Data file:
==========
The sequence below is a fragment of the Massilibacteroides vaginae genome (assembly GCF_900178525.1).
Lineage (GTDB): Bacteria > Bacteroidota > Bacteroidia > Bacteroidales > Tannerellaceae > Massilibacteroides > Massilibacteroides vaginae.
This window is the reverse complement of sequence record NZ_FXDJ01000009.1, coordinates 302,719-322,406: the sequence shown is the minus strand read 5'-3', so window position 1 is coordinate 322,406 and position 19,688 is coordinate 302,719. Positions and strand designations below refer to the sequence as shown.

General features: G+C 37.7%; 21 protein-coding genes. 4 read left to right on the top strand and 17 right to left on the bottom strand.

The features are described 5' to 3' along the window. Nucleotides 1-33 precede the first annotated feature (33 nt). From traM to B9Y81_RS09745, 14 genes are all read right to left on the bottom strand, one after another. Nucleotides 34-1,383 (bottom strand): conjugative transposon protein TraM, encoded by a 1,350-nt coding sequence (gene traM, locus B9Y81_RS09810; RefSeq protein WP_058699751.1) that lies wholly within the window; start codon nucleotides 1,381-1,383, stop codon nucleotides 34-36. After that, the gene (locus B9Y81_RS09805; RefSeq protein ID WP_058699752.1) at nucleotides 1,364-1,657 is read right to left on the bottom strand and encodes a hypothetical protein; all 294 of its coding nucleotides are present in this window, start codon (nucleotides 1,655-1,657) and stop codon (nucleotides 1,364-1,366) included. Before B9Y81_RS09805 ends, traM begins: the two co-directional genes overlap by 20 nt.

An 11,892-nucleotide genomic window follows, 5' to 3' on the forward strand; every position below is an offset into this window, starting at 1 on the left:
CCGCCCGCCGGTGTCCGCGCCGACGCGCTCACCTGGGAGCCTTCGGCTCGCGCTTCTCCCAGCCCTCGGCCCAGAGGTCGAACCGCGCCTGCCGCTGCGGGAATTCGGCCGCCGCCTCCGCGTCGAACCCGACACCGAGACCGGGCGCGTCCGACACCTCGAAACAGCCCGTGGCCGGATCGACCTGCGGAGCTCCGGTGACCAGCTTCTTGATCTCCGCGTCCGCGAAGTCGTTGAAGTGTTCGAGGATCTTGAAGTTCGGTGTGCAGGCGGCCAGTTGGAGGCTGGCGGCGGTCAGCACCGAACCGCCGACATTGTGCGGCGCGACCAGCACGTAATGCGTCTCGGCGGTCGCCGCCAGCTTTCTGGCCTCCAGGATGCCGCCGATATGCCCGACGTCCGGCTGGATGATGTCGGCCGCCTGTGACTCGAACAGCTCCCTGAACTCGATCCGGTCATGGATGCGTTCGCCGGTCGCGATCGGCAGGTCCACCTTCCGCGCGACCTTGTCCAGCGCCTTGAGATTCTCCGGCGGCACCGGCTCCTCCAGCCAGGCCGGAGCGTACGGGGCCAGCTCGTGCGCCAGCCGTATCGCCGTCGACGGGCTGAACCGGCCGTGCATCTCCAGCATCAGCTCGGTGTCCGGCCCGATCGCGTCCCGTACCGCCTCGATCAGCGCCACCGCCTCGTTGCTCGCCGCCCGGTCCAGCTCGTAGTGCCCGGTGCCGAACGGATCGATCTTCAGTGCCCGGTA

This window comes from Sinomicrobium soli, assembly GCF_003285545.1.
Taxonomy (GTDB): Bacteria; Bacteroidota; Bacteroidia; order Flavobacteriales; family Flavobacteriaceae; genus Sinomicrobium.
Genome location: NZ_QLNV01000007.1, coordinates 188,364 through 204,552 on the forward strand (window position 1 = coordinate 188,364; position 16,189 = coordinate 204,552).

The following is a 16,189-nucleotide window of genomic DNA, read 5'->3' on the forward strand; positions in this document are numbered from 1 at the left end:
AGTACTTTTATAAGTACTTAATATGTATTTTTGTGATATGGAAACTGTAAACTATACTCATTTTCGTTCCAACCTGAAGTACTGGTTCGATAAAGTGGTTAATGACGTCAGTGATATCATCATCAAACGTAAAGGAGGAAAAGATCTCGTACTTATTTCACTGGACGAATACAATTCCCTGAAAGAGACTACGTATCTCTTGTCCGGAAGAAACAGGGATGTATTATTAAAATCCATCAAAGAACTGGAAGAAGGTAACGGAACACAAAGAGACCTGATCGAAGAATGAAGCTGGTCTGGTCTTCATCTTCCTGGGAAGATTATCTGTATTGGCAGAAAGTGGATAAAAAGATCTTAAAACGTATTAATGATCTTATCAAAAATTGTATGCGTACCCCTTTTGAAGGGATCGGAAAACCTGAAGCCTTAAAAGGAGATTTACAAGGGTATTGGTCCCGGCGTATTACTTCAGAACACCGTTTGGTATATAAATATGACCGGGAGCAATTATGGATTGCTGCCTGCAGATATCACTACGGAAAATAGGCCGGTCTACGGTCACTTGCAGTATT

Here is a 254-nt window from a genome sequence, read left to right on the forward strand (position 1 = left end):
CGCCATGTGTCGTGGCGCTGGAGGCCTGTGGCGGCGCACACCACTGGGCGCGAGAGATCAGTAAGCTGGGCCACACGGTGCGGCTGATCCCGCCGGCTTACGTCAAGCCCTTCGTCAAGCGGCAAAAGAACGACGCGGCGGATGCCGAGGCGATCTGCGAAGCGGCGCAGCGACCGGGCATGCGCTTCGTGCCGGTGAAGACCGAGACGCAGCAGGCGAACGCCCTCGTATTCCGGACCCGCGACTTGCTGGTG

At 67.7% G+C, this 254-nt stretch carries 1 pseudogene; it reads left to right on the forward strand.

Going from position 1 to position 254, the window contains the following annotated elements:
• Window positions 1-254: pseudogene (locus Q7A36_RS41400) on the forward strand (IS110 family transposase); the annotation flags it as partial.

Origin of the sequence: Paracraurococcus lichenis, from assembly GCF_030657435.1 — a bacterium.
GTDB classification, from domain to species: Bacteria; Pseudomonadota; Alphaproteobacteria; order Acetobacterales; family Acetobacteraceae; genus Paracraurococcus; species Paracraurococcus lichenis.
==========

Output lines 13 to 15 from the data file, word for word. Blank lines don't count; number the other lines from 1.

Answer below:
Here is a 254-nt window from a genome sequence, read left to right on the forward strand (position 1 = left end):
CGCCATGTGTCGTGGCGCTGGAGGCCTGTGGCGGCGCACACCACTGGGCGCGAGAGATCAGTAAGCTGGGCCACACGGTGCGGCTGATCCCGCCGGCTTACGTCAAGCCCTTCGTCAAGCGGCAAAAGAACGACGCGGCGGATGCCGAGGCGATCTGCGAAGCGGCGCAGCGACCGGGCATGCGCTTCGTGCCGGTGAAGACCGAGACGCAGCAGGCGAACGCCCTCGTATTCCGGACCCGCGACTTGCTGGTG

At 67.7% G+C, this 254-nt stretch carries 1 pseudogene; it reads left to right on the forward strand.